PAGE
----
Winnipeg’s police chief said he is feeling the pressure as he fights for more money from the city to keep officers.
Chief Danny Smyth said he was asked to put together a proposed budget, but was told by city administrators to stick to a two per cent budget increase.
“We’re on the margins now,” Chief Smyth said. “We’re not really able to save anything more other than cutting into salaries and benefits, which means real people now.”
The budget constraints could mean cutting 34 officers and 25 cadets over next four years, Smyth told the Winnipeg Police Board budget meeting Tuesday.
“It would put a strain on the resources,” he said. “We are already under strain. It would be difficult.”
The city and police union signed a new contract in November 2017.
“This is going to be a challenge for me, because the same administration negotiated a five-year contract that included a 2.5 per cent increase, so I have a significant shortfall,” Smyth said.
Police have been dealing with one of the most violent years on record and the mass effects of meth and gang violence.
On Friday, Smyth announced drastic measures of realigning 74 officers from a number of areas to general patrol and foot patrol to try to help deal with backlogs, a nearly unprecedented 40 homicides and a spike in violent crime.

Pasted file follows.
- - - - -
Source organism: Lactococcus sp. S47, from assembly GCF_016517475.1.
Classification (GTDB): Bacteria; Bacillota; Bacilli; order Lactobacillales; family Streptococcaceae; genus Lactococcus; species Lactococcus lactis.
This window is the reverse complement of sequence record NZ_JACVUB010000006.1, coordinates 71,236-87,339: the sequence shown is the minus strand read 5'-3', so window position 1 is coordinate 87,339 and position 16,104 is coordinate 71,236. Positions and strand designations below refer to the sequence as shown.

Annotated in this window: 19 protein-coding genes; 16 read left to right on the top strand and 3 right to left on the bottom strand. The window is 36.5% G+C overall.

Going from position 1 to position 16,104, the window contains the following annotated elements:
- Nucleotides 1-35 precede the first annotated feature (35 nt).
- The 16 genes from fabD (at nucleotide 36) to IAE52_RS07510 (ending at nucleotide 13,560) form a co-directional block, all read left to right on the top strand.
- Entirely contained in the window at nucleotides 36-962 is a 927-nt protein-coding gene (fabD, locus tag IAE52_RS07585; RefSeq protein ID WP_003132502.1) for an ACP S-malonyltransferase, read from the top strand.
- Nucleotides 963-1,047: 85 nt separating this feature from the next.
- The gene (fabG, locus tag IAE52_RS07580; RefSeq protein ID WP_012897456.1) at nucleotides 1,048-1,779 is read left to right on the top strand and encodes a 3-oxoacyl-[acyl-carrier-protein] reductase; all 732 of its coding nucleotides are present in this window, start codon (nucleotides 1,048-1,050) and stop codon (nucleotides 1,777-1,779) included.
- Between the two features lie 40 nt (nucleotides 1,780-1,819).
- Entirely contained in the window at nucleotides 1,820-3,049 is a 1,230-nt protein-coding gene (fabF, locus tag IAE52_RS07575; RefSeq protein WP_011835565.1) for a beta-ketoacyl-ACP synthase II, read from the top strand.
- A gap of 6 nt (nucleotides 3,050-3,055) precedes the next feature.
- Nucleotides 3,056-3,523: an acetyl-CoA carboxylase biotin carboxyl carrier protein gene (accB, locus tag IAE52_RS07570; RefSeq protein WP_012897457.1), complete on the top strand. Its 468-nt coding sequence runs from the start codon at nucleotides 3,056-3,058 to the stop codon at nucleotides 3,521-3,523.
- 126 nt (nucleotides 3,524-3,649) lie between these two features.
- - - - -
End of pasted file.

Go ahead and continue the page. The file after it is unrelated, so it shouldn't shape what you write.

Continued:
“I’m having a hard time reconciling the good work that’s being done in the community by our front-line members and the budget stuff, and it’s causing me some concern,” Smyth said.
It was a sentiment echoed by the president of the police union Tuesday.
“Our members are out there on a daily basis putting their lives in danger,” President Maurice Sabourin said. “They’re running from pillar to post and this is the thank you you get? The city is trying to save money off the backs of our members.”
Councillor Kevin Klein, who is also the Police Board Chair, said this is just step one in the budget process and believes there is room to find efficiencies.
“(Smyth) said 2.8 per cent would allow us to keep the compliment we have now and that’s really only a few million dollars more and we have to consider that as a board,” Klein said.
Klein said he would like to see what that budget would look like before more decisions are made.
“If it’s a couple of million dollars, as we’ve heard and discussed, isn’t that an investment we would want to have to ensure we don’t reduce the complement of officers on the street?”